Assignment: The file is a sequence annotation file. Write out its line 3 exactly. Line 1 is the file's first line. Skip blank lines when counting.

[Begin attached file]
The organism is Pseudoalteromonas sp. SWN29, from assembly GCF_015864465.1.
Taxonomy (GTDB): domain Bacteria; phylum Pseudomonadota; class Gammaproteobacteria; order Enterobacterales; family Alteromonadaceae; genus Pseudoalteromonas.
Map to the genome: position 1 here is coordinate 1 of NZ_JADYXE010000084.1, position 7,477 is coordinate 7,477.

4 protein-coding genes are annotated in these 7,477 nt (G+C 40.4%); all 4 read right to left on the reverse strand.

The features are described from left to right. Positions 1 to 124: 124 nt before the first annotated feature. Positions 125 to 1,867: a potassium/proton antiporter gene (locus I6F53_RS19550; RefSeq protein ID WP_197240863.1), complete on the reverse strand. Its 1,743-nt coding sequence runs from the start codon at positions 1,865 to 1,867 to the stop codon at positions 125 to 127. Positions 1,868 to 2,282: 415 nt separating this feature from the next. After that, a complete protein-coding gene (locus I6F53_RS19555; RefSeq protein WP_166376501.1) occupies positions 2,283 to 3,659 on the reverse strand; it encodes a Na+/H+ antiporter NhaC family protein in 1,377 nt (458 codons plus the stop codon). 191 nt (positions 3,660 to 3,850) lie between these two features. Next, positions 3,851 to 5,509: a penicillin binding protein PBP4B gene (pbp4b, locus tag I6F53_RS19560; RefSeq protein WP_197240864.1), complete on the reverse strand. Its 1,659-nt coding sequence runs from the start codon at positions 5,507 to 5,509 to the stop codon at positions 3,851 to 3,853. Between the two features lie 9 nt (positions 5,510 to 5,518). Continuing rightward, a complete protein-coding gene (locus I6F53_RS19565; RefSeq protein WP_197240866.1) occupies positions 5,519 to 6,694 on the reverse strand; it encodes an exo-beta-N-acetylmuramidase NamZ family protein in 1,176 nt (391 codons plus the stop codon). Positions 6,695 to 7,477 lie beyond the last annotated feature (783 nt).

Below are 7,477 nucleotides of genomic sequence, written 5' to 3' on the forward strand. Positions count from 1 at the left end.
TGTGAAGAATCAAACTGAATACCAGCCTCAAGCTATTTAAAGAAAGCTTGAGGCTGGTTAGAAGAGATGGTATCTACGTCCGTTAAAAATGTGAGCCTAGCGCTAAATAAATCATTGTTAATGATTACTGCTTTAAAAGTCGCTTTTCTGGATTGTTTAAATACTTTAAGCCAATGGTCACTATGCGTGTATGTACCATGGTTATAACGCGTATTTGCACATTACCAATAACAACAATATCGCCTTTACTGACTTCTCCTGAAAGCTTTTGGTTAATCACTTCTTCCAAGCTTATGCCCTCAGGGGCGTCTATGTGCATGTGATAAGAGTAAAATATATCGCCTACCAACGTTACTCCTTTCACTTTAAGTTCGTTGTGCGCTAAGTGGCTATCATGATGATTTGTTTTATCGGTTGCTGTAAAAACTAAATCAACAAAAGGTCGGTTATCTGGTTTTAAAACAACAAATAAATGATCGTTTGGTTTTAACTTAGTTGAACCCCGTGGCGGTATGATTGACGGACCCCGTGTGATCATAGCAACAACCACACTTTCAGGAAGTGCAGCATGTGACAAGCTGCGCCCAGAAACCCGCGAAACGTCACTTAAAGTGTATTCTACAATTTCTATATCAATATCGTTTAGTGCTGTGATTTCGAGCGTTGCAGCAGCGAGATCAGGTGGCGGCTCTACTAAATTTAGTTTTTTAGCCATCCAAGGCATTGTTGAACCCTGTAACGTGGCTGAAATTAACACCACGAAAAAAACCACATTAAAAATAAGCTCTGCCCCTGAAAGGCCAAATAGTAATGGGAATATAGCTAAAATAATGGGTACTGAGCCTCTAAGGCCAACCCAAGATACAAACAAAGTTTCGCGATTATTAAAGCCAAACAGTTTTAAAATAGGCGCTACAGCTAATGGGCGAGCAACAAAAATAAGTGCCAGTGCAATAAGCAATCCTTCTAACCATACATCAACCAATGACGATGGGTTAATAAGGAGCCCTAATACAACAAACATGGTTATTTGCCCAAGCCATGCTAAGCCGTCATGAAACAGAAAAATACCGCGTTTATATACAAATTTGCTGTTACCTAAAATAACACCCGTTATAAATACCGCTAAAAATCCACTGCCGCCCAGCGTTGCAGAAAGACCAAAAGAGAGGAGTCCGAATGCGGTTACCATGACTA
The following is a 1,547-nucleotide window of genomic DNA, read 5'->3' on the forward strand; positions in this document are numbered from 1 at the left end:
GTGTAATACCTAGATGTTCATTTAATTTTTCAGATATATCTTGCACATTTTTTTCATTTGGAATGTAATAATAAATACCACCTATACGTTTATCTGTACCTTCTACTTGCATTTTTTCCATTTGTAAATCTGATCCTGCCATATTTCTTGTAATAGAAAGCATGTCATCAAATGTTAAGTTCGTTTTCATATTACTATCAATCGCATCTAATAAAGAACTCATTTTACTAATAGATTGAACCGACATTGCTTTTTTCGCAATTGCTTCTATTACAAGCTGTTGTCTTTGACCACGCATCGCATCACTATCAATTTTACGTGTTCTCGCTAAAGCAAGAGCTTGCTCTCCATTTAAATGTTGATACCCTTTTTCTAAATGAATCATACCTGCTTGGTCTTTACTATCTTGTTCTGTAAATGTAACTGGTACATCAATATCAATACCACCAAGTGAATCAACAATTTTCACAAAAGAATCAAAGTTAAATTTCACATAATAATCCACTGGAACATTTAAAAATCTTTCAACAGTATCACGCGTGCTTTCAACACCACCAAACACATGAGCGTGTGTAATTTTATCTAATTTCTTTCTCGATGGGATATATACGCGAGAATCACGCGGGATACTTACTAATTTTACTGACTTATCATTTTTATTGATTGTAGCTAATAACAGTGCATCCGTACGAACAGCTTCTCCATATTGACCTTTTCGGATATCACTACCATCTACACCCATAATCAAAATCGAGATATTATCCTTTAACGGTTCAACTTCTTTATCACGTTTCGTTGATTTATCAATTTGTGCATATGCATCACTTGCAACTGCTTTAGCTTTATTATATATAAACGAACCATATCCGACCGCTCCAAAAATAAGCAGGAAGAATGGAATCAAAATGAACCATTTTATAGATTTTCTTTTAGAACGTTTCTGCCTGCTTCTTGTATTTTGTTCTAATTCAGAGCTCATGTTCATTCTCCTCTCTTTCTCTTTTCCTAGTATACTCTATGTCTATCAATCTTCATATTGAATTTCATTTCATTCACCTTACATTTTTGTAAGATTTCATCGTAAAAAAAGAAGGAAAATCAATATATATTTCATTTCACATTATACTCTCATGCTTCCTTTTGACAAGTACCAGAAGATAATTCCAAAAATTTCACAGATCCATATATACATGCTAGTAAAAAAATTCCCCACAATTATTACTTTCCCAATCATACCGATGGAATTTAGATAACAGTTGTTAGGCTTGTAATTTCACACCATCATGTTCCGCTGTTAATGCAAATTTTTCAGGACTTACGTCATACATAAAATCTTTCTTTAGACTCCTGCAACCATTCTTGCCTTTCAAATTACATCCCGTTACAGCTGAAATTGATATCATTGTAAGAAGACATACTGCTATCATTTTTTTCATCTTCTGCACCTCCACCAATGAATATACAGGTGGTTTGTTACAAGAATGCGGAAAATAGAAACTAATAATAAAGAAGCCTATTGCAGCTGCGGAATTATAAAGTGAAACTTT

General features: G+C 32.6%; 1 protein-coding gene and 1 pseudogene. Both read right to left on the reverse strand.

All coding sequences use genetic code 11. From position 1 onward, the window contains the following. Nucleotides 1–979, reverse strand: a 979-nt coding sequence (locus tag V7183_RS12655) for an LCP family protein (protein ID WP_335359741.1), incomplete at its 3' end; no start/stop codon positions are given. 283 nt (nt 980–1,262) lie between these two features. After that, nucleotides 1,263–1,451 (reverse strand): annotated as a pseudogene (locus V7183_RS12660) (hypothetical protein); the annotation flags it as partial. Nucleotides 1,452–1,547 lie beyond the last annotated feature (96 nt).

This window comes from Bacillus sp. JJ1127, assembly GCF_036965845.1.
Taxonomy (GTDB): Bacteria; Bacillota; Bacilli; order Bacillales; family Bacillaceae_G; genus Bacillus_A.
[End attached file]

Map to the genome: position 1 here is coordinate 1 of NZ_JADYXE010000084.1, position 7,477 is coordinate 7,477.